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DNA Repair (Amst). 2014 Nov;23:59-63. doi: 10.1016/j.dnarep.2014.04.005. Epub 2014 Apr 30.

The evolving role of the NAD+/nicotinamide metabolome in skin homeostasis, cellular bioenergetics, and aging.

Author information

1
Beauty Technology Division, The Procter & Gamble Company, Cincinnati, OH, USA. Electronic address: oblong.je@pg.com.

Abstract

Human skin is exposed to daily environmental insults, particularly solar radiation, that triggers a range of molecular responses. These perturbations to the normal homeostatic state can lead to cellular dysfunction and, ultimately, impacts tissue integrity and accelerates skin aging (photoaging). One of the responses is increased oxidative stress which has been shown to disrupt cellular bioenergetics. This can be detected by depletion of the nucleotide energy metabolites NAD+ and ATP as both an acute transient decrease and, over time, a more permanent chronic reduction due in part to cumulative damage of mitochondria. NAD+ and its primary precursor nicotinamide have been known for some time to impact skin homeostasis based on linkages to dietary requirements, treatment of various inflammatory conditions, photoaging, and prevention of cancer. Cellular NAD+ pools are known to be lower in aged skin and treatment with nicotinamide is hypothesized to restore these levels, thereby mitigating cellular bioenergetics dysfunction. In dermal fibroblasts, nicotinamide is able to protect against oxidative stress to glycolysis, oxidative phosphorylation as well as increase mitochondrial efficiency via sirtuin-dependent selective mitophagy. Recent research has found that NAD+ cellular pools are more dynamic than previously thought, oscillating in tandem with free nicotinamide, and serves as a regulatory point and feedback loop in cellular metabolism regulation, maintenance of mitochondrial efficiency, and circadian rhythmicity. Since UV-induced oxidative stress in skin can disrupt these processes, continued molecular understanding of the role of NAD+ and nicotinamide in skin biology is important to identify interventions that would help maintain its normal homeostatic functions and efficient cellular bioenergetics.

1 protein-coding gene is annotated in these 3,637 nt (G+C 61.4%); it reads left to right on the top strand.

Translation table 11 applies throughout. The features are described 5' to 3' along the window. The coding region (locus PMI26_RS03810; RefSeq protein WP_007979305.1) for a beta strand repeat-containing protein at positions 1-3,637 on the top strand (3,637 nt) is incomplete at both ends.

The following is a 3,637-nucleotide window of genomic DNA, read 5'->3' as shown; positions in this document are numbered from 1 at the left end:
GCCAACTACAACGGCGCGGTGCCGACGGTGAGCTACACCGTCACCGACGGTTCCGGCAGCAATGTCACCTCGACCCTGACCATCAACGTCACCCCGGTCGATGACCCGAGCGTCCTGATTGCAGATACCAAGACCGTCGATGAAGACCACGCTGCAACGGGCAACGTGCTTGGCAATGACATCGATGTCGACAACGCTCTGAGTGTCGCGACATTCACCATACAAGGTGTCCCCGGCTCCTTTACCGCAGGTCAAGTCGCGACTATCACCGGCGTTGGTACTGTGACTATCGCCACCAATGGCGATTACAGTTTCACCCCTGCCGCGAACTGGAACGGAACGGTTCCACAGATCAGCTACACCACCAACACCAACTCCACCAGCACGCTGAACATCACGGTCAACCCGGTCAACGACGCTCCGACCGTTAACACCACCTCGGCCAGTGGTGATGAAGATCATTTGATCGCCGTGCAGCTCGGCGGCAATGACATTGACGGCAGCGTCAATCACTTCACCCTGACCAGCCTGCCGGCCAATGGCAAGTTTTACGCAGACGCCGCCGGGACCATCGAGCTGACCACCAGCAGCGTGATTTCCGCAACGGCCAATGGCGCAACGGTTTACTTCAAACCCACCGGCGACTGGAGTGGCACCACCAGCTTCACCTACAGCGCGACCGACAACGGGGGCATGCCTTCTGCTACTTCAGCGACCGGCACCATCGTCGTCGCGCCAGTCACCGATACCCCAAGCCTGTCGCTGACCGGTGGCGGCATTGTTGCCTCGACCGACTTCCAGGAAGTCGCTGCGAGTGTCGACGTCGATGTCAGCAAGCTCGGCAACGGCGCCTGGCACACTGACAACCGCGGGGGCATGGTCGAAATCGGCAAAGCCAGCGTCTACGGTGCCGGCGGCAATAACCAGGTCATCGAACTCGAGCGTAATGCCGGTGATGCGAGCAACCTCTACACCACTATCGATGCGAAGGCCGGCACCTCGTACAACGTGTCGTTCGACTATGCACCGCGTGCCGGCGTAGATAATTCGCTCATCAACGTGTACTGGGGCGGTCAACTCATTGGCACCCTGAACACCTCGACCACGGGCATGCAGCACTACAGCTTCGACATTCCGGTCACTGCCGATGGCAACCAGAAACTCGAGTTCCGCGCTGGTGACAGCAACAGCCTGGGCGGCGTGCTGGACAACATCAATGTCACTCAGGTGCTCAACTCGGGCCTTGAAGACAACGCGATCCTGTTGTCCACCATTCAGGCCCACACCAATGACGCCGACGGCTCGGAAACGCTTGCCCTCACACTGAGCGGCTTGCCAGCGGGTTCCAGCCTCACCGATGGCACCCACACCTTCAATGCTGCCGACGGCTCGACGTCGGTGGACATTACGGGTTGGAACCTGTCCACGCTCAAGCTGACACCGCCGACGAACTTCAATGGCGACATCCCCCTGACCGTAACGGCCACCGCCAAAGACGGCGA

KEYWORDS:

Aging; Cellular bioenergetics; Glycolysis; Mitochondria; NAD+; Nicotinamide; Oxidative phosphorylation; Oxidative stress; Photoaging; Skin

PMID:
24794404
DOI:
10.1016/j.dnarep.2014.04.005
[Indexed for MEDLINE]

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